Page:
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I've imported a class from a module, but when I try to patch the class name without it's module as a prefix I get a type error:

TypeError: Need a valid target to patch. You supplied: 'MyClass'

For example, the following code gives me the above error:

import unittest
from mock import Mock, MagicMock, patch
from notification.models import Channel, addChannelWithName, deleteChannelWithName, listAllChannelNames

class TestChannel(unittest.TestCase):
    @patch("Channel")
    def testAddChannelWithNamePutsChannel(self, *args):
        addChannelWithName("channel1")
        Channel.put.assert_called_with()

While this second version of the code does not give me the type error:

import unittest
from mock import Mock, MagicMock, patch
from notification.models import Channel, addChannelWithName, deleteChannelWithName, listAllChannelNames

class TestChannel(unittest.TestCase):
    @patch("notification.models.Channel")
    def testAddChannelWithNamePutsChannel(self, *args):
        addChannelWithName("channel1")
        Channel.put.assert_called_with()

Why is that? Why can I reference Channel as just "Channel" in other places, yet for the patch I need the module prefix not to get an error? Also, I have a feeling that giving the full module prefix isn't working either because when I call Channel.put.assert_called_with() I get the error that assert_called_with is not an attribute of Channel.put. Can someone explain what's going on? Thank you much!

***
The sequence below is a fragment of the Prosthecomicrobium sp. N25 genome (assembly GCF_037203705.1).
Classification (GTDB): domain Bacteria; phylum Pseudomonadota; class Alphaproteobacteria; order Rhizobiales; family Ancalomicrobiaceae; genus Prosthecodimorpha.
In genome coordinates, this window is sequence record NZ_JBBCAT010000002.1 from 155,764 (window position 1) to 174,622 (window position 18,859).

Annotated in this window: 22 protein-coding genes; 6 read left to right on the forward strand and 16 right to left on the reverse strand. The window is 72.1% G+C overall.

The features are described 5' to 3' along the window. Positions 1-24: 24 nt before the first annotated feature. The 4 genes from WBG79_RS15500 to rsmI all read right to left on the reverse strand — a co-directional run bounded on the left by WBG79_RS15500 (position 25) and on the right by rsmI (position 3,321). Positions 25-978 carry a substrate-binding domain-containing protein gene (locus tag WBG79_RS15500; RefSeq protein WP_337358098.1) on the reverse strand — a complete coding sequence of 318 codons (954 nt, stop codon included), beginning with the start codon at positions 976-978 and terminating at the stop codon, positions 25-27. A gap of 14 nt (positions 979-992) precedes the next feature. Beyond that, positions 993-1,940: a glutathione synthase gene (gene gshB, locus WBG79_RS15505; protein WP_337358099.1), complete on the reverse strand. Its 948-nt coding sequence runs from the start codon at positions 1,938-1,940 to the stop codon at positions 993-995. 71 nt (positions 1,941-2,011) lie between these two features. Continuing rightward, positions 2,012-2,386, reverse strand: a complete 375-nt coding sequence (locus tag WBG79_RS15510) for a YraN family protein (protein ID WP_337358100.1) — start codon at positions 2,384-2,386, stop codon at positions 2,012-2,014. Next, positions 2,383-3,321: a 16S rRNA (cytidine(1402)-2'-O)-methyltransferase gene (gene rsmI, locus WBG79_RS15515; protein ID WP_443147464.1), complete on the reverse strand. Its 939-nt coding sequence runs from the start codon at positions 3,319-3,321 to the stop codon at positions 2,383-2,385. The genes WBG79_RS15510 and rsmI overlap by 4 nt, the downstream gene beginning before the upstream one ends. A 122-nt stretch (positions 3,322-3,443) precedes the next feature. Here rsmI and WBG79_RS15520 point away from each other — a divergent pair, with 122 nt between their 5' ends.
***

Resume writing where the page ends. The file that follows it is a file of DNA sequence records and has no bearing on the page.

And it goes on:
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1 Answer 1

up vote 4 down vote accepted

The patch decorator requires the target to be a full dotted path, as stated in the documentation:

target should be a string in the form ‘package.module.ClassName’. The target is imported and the specified object replaced with the new object, so the target must be importable from the environment you are calling patch from. The target is imported when the decorated function is executed, not at decoration time.

"Channel" is just a string, and patch does not have enough information to find the proper class. This is not the same as the name Channel you use elsewhere, which is imported at the top of the module.

The second test fails because Channel gets imported in the test module then patch replaces Channel in notification.models with a mock object. What patch actually does is change the object the name Channel used inside notification.models point to. The name Channel in the test module has already been defined, so it is not affected. This is actually better explained here: http://www.voidspace.org.uk/python/mock/patch.html#id1

To access the patched version of your object, you can either access the module directly:

import unittest 
from mock import patch 
from notification.models import Channel, addChannelWithName  
from notification import models 

class TestChannel1(unittest.TestCase): 
    @patch("notification.models.Channel") 
    def testAddChannelWithNamePutsChannel(self, *args): 
        addChannelWithName("channel1") 
        models.Channel.put.assert_called_with("channel1") 

Or use the patched version passed as an extra argument to the decorated function:

class TestChannel2(unittest.TestCase): 
    @patch("notification.models.Channel") 
    def testAddChannelWithNamePutsChannel(self, mock_channel): 
        addChannelWithName("channel1") 
        mock_channel.put.assert_called_with("channel1") 

If you just want to quickly patch a single method on an object, it's usually easier to use the patch.object decorator:

class TestChannel3(unittest.TestCase):
    @patch.object(Channel, 'put')    
    def testAddChannelWithNamePutsChannel(self, *arg): 
        addChannelWithName("channel1") 
        Channel.put.assert_called_with("channel1") 
share|improve this answer
    
Very descriptive and you covered both questions. Thank you much. –  golmschenk Apr 18 '13 at 17:03
    
The third option does not only work for methods of an object but also for mocking out say whole classes of a module – which is exactly what I was looking for. Thank you! –  balu May 24 at 11:55

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